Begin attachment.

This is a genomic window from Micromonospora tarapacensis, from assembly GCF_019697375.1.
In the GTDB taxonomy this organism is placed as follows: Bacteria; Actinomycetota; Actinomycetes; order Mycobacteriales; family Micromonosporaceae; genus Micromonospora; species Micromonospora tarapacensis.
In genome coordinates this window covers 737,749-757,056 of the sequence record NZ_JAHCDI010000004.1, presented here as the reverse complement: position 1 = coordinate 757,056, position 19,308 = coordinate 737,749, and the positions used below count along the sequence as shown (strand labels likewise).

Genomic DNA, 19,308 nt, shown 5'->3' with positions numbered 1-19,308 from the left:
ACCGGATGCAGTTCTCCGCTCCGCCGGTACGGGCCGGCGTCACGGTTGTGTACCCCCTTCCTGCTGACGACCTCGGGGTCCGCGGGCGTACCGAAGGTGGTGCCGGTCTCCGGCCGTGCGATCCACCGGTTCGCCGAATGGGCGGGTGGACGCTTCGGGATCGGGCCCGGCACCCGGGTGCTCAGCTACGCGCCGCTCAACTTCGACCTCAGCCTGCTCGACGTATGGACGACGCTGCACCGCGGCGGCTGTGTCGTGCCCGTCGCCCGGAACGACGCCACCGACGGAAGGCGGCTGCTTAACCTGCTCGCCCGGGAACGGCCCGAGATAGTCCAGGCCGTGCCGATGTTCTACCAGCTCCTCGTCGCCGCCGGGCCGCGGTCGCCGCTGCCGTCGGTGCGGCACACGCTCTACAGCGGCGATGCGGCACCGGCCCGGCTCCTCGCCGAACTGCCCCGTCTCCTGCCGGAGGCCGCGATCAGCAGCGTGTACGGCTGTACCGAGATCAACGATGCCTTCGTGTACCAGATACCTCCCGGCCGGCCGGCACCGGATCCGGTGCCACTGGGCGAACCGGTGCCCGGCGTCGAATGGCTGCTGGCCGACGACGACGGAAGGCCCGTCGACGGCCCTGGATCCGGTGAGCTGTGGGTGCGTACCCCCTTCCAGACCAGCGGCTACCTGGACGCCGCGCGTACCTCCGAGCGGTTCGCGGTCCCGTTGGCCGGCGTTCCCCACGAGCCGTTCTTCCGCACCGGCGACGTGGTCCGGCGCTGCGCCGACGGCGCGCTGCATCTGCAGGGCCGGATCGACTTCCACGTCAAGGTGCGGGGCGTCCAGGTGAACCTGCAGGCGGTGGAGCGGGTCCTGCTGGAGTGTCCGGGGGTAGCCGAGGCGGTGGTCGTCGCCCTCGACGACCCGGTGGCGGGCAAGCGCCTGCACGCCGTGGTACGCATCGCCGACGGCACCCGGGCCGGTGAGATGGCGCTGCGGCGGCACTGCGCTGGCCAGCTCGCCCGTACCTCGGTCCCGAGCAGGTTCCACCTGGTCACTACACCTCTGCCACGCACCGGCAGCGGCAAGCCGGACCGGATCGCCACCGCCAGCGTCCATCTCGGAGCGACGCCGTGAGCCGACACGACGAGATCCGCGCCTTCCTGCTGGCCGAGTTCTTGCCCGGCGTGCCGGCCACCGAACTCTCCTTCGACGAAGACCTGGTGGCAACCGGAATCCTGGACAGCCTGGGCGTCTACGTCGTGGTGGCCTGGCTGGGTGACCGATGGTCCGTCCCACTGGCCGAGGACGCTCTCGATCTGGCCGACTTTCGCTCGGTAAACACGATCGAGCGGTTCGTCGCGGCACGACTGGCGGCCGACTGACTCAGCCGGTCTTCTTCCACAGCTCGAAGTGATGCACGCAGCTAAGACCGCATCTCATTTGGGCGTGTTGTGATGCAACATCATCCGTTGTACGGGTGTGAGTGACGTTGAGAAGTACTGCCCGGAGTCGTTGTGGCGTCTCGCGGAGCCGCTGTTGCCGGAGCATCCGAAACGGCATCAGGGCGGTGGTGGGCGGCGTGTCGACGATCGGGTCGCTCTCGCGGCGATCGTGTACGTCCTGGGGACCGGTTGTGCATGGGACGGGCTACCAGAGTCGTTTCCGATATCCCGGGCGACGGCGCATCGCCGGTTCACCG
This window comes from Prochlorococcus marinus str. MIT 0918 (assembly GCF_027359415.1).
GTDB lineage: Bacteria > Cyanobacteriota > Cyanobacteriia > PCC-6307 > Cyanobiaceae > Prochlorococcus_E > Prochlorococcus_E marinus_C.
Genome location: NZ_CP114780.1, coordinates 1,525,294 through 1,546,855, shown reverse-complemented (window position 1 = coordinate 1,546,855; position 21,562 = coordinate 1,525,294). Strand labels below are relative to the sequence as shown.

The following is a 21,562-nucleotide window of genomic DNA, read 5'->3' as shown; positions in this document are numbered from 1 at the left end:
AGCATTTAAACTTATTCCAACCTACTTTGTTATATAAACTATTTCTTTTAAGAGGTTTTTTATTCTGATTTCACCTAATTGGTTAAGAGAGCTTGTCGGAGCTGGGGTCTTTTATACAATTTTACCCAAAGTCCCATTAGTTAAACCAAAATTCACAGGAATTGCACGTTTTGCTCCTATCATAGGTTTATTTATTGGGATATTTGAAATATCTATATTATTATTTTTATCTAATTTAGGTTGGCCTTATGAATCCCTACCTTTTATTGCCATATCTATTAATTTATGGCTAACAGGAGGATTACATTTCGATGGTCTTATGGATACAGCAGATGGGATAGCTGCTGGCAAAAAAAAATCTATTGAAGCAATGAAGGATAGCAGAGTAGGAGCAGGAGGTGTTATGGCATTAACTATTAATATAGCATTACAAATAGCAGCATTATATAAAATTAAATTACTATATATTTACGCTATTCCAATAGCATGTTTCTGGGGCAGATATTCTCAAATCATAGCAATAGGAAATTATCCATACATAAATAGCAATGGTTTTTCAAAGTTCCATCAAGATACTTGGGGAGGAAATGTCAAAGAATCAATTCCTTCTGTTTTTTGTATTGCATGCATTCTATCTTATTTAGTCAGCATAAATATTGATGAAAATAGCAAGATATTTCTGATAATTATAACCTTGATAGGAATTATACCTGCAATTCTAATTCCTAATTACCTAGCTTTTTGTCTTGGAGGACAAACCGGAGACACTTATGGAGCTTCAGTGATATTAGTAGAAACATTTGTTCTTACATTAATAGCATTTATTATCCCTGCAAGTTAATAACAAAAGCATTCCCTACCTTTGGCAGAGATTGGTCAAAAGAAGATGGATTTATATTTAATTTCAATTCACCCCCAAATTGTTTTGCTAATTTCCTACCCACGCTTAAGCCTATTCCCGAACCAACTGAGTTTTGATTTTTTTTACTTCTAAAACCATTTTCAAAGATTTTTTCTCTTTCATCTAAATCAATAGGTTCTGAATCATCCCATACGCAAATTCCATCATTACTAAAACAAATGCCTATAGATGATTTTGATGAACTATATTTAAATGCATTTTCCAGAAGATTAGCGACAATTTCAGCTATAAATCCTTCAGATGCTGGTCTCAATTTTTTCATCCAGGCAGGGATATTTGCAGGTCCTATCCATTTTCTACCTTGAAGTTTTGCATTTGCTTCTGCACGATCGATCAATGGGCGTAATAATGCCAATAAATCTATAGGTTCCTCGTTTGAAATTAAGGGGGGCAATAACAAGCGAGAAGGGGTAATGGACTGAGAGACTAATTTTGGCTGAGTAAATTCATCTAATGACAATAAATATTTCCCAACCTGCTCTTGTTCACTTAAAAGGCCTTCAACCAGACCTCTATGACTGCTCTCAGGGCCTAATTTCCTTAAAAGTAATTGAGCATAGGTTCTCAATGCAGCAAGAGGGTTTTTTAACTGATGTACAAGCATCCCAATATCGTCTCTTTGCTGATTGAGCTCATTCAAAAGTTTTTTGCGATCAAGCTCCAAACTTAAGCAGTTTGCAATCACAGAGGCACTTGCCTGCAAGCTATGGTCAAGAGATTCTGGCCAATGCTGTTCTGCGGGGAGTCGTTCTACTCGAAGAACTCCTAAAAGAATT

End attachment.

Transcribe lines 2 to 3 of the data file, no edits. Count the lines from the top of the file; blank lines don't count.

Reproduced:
In the GTDB taxonomy this organism is placed as follows: Bacteria; Actinomycetota; Actinomycetes; order Mycobacteriales; family Micromonosporaceae; genus Micromonospora; species Micromonospora tarapacensis.
In genome coordinates this window covers 737,749-757,056 of the sequence record NZ_JAHCDI010000004.1, presented here as the reverse complement: position 1 = coordinate 757,056, position 19,308 = coordinate 737,749, and the positions used below count along the sequence as shown (strand labels likewise).